Appeals court says Obama-era ‘joint employment’ labor test too broad

A panel of federal judges on Friday ruled against a 2015 decision from the National Labor Relations Board (NLRB) that made it easier to hold companies responsible for conduct by franchisees and contractors.

The U.S. Court of Appeals for the D.C. Circuit in a 2-1 ruling found the labor agency did not properly define the type of “indirect control” over working conditions that would make companies joint employers of franchise and contract workers, Reuters reports.

The appeals court said the Obama-era decision was too broad and ordered the agency to tighten its definition of “indirect control” over working conditions.

The ruling is a victory for business groups, including the Chamber of Commerce, that warned the rule would damage franchise business models in the U.S.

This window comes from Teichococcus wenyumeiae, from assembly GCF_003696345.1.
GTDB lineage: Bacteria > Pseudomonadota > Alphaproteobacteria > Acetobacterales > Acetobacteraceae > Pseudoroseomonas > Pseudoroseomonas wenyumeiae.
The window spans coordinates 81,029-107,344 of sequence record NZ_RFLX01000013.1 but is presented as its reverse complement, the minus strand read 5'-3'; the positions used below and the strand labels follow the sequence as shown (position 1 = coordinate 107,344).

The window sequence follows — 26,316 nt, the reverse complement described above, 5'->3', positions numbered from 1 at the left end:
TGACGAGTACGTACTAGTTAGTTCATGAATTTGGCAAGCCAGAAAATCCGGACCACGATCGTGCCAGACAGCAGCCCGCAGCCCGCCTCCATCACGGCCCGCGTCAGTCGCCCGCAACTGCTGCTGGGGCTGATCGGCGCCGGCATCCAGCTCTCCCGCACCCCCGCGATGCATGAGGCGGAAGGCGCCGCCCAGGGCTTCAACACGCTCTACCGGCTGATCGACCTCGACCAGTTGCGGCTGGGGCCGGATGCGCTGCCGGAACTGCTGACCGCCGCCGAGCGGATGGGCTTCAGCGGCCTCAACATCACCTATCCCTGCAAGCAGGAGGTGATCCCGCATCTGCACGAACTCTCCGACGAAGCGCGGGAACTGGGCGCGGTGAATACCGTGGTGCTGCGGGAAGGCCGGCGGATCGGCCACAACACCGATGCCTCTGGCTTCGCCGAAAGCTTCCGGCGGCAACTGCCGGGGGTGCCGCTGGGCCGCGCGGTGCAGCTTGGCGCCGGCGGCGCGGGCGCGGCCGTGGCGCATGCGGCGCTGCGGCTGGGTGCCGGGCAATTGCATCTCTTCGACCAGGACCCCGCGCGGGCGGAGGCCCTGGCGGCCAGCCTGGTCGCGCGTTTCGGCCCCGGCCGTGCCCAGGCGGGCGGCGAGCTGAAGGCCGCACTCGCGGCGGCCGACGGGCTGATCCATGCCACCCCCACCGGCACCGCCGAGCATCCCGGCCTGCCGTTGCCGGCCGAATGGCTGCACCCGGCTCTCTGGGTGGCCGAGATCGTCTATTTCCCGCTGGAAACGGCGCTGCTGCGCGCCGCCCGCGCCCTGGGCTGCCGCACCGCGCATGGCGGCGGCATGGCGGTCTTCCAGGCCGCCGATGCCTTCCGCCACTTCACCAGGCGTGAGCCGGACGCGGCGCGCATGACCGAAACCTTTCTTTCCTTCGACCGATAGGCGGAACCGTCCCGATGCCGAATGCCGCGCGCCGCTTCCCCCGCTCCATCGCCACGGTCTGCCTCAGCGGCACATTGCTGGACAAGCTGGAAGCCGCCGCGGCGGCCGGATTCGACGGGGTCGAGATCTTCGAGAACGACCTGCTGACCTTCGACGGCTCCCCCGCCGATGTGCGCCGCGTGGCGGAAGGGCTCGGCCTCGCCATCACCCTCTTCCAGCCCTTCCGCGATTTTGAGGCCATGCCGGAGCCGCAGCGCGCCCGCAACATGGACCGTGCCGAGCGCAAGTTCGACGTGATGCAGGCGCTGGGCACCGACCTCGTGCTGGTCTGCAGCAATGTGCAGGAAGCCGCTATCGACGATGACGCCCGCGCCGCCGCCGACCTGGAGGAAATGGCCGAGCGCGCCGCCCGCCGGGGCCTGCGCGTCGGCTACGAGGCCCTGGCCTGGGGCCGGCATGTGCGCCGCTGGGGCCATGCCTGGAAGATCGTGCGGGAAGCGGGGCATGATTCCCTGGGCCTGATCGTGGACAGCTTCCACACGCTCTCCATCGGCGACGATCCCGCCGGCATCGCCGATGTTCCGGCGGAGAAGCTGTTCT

{mosads}The case, brought by a California sanitation company, sought to determine whether the sanitation company was a joint employer for a recycling plant’s workers, who were primarily employed by a staffing agency.

In September, the NLRB’s current GOP majority appointed by President Trump proposed a return to the previous standard, and Reuters reports that the board expects to adopt the rule by June.

Business groups celebrated that rule announcement, claiming that it would protect small businesses from lawsuits brought by workers hired by staffing agencies and other joint employment arrangements.

“The proposed rule should be adopted as soon as possible to protect small businesses from lawsuits brought by workers over whom they have no direct control,” Alfredo Ortiz, president and CEO Job Creators Network, said in September.

Representatives for the U.S. Chamber of Commerce and the NLRB did not immediately return requests for comment from The Hill on Friday’s ruling.

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